| KUALA LUMPUR
KUALA LUMPUR Aug 9 Malaysian Airline System
(MAS) and rival AirAsia said on Tuesday they
will swap shares in a partnership that analysts say will
eliminate overlaps and boost the bottomline of both companies.
Under the deal, which is valued at about $364 million, Tune
Air, controlled by AirAsia founders Tony Fernandes and Kamarudin
Meranun, will take a 20.5 percent stake in MAS while state
investment arm Khazanah Nasional will hold 10 percent in
AirAsia, confirming an earlier Reuters report.
After the restructuring, MAS will dominate the premium
travel airspace and AirAsia the low-cost service, allowing each
to focus on their respective markets.
MAS would also have a new board of directors including
Fernandes, Kamarudin, builder IJM Corp's executive
deputy chairman Krishnan Tan and pay-TV Astro's chief executive
Rohana Rozhan. MAS' managing director Azmil Zahruddin will leave
to join Khazanah as an executive director.
"Why do we do this? I think we can make a lot of money,"
Fernandes told reporters at a briefing to announce the share
"(The agreement) allows us to refocus on growing the airline
100 percent and each of us will have routes to grow."
The share swap would also see MAS shareholders receiving one
AirAsia warrant for every 30 MAS shares held while AirAsia
shareholders will get one MAS warrant for every 10 AirAsia
This is the second major restructuring for MAS in the last
10 years, and some critics have painted the latest exercise as a
bailout of the national carrier which was rescued with about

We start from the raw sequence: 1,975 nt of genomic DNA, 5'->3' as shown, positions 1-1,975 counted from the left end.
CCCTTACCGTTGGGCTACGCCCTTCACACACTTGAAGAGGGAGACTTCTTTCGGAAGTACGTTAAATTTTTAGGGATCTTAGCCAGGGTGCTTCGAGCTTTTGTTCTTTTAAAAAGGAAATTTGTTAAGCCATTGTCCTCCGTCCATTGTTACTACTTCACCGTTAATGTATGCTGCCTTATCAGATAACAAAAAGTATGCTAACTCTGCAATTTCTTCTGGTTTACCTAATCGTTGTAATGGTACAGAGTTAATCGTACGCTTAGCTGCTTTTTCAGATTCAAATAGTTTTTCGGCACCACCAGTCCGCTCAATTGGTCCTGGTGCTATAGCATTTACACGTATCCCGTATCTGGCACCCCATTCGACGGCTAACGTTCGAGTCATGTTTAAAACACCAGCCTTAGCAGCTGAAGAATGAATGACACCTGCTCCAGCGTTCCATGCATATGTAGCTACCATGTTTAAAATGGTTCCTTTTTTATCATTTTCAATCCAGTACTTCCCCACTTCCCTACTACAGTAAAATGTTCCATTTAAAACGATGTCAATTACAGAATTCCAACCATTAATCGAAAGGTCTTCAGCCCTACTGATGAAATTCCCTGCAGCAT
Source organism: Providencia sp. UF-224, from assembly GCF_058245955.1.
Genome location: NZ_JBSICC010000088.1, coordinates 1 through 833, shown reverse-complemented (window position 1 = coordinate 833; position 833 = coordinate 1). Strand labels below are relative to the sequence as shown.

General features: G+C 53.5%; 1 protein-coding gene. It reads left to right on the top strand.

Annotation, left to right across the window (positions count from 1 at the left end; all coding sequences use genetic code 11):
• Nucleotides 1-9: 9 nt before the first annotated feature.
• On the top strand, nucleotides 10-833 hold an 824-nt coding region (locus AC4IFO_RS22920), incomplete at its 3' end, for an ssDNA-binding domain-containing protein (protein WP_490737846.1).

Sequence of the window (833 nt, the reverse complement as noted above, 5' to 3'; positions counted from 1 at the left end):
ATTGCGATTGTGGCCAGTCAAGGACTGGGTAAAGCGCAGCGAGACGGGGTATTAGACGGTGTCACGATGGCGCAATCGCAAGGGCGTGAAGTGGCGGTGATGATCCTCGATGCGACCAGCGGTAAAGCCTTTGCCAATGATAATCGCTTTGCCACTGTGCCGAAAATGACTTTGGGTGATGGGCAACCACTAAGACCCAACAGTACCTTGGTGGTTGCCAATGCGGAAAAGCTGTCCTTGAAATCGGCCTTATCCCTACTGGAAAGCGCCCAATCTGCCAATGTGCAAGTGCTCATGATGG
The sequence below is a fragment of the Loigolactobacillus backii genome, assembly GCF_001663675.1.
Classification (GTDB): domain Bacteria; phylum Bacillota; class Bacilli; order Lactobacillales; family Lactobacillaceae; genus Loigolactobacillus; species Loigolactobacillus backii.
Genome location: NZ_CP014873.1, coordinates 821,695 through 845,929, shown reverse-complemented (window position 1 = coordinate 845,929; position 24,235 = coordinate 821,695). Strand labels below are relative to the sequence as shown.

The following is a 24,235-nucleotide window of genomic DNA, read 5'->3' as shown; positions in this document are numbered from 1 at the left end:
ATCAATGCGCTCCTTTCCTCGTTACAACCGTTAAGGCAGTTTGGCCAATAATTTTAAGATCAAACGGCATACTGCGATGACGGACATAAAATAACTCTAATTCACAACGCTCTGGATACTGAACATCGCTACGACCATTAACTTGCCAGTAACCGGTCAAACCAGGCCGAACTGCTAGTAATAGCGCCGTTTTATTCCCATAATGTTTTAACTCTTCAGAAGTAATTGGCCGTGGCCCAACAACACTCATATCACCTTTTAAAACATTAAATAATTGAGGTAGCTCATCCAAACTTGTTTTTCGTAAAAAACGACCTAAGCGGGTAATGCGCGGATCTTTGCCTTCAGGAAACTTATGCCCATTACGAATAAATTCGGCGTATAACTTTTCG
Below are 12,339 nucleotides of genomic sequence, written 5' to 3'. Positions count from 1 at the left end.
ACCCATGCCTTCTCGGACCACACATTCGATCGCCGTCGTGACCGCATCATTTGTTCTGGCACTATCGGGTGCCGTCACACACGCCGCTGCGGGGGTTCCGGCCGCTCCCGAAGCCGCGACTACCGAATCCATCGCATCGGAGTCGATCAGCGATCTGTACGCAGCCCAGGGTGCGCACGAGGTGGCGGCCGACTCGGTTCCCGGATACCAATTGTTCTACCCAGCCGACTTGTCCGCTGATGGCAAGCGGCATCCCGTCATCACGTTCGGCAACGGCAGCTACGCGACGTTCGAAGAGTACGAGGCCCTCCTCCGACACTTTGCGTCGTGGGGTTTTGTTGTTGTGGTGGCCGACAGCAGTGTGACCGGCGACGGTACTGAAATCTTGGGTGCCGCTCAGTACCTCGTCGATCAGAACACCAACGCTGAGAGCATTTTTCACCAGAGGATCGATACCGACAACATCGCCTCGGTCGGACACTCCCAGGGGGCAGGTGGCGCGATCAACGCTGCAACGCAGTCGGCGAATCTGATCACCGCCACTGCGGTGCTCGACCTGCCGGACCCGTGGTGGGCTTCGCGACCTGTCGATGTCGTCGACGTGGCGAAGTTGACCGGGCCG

$472 million of state money in 2001.
"There is no bailout, no conditional government money or
AirAsia money coming in," Khazanah chief executive Azman Mokhtar
Analysts say the new structure is expected to help MAS,
which has had a tumultuous history stretching back to 1997 when
unprofitable routes pushed it into the red during several
"We believe MAS will benefit more from the deal than AirAsia
in the near term as we expect more transformation moves will
take place at MAS," HwangDBS Vickers research analyst Juliana
Ramli wrote in a note.
"While both parties are likely to enjoy better purchasing
power as a combined entity, we think more importantly, the deal
could help reposition and turn around MAS as a premier long haul
In 2005, MAS suffered its worst year, reporting a net loss
of 1.3 billion ringgit which was blamed on high fuel prices and
The airline recovered in the two quarters following the
economic crisis, but it stumbled again in the last quarter.
In contrast, AirAsia has posted profits over the last four
quarters. It reported a net profit of 171.9 million ringgit in
its first quarter, which was down a quarter from the same period
a year ago.
The budget airline is planning initial public offerings in
Bangkok and Indonesia to expand in the region and recently drew
up plans to buy an extra 100 Airbus A320neo jets,
potentially taking a record-breaking order to 300.
Fernandes also said AirAsia would not scale back its plane
order as it expected demand for air travel to remain strong.
"This is about growth," he said.
Based on Thomson Reuters I/B/E/S, one out of 17 analysts
have a buy call on MAS stock, with seven holds and the rest
being underperform or sell calls.
Sixteen of 25 analysts tracked by Thomson I/B/E/S have
either a buy or strong buy call on AirAsia's stock, and seven
with a hold.
($1 = 3.019 Malaysian Ringgit)
(Editing by Liau Y-Sing and Muralikumar Anantharaman)